|Born||Richfield, Minnesota, USA|
|Alma mater||Minnesota State University, Mankato|
|Coaching career (HC unless noted)|
|1987–1989||Minnesota State (Graduate Assistant)|
|1989–2000||Minnesota State (Assistant)|
|Head coaching record|
|Accomplishments and honors|
|2003 WCHA Coach of the Year|
2008 WCHA Coach of the Year
Jutting arrived at Mankato State in 1982 and played for years for the program. The Mavericks were one of the better Division III teams during that time, making the NCAA tournament in three seasons and reached the frozen four in his senior year. Jutting graduated a year after his eligibility ended and began attending graduate school at his alma mater, serving concurrently as a graduate assistant for the program for two years. In 1989 Jutting became a full-time assistant for the Mavericks and remained in that position while the team moved up to Division II and finally Division I in 1996. When long-time head coach Don Brose retired after the 1999–00 season Jutting was named as his successor.
In the early years the team played well under Jutting. His teams posted two winning campaigns in the first three seasons and made the 2003 NCAA tournament but after that the results turned bad. In twelve seasons behind the bench Jutting recorded only three winning records and was among the worst programs in the WCHA for his last four years. Minnesota State reassigned him to an administrative position with a year left on his contract in the summer of 2012 but a few months later he was hired by Omaha as an assistant coach. Jutting worked for the Omaha Mavericks for four years before being fired along with the other Omaha assistant coach Alex Todd in the spring of 2016.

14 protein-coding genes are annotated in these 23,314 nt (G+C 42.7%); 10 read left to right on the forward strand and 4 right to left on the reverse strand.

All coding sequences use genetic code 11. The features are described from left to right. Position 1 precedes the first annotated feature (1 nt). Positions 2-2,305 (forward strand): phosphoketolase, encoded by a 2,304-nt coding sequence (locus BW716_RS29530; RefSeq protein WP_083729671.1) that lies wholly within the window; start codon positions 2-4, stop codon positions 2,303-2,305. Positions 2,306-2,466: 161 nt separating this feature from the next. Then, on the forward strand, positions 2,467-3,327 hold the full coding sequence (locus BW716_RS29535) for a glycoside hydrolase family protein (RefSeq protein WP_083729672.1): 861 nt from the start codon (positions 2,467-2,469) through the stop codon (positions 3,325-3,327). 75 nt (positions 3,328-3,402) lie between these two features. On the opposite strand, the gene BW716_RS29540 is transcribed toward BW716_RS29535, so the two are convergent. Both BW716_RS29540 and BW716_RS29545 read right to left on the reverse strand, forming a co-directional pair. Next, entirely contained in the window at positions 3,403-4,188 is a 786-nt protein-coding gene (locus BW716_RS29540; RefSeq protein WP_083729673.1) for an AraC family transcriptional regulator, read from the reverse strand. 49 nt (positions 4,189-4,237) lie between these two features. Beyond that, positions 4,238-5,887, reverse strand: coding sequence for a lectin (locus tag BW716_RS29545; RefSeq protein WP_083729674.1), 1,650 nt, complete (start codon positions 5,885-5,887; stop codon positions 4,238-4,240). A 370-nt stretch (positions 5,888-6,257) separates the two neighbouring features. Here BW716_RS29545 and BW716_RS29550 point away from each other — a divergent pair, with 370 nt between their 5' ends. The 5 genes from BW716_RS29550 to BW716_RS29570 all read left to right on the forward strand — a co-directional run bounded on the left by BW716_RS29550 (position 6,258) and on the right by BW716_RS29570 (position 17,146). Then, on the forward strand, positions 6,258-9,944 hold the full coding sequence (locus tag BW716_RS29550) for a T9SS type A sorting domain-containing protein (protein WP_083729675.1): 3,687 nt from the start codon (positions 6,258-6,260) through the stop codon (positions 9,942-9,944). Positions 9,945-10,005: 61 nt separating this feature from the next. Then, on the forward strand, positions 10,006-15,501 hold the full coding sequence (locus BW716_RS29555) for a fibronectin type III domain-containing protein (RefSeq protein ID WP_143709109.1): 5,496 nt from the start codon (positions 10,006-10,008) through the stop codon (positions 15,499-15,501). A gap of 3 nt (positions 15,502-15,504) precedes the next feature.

Head coaching recordEdit
|Minnesota State Mavericks (WCHA) (2000–2012)|
|2000–01||Minnesota State||19–18–1||13–14–1||7th||WCHA First Round|
|2001–02||Minnesota State||16–20–2||11–15–2||t-6th||WCHA First Round|
|2002–03||Minnesota State||20–11–10||15–6–7||t-2nd||NCAA East Regional Semifinals|
|2003–04||Minnesota State||10–24–5||6–18–4||9th||WCHA First Round|
|2004–05||Minnesota State||13–19–6||8–13–4||8th||WCHA First Round|
|2005–06||Minnesota State||17–18–4||12–13–3||7th||WCHA First Round|
|2006–07||Minnesota State||13–19–6||10–13–5||8th||WCHA First Round|
|2007–08||Minnesota State||19–16–4||12–12–4||t-4th||WCHA First Round|
|2008–09||Minnesota State||15–17–6||11–13–4||8th||WCHA First Round|
|2009–10||Minnesota State||16–20–3||9–17–2||t-8th||WCHA First Round|
|2010–11||Minnesota State||14–18–6||8–16–4||11th||WCHA First Round|
|2011–12||Minnesota State||12–24–2||8–18–2||11th||WCHA First Round|
Postseason invitational champion
- "Minnesota State Men's Hockey Team History". USCHO.com. Retrieved 2017-06-01.
- "2010-11 Men's Hockey Coaching Staff: Troy Jutting". Minnesota State Mavericks. Retrieved 2017-06-01.
- "Assistant Jutting Named Head Coach In Mankato". USCHO.com. 2000-03-27. Retrieved 2017-06-01.
- "Jutting out after 12 seasons as head coach at Minnesota State". USCHO.com. 2012-04-01. Retrieved 2017-06-01.
- "Troy Jutting Bio". Omaha Mavericks. Retrieved 2017-06-01.
- "Omaha Fires Both Assistant Coaches". SB Nation. 2016-03-30. Retrieved 2017-06-01.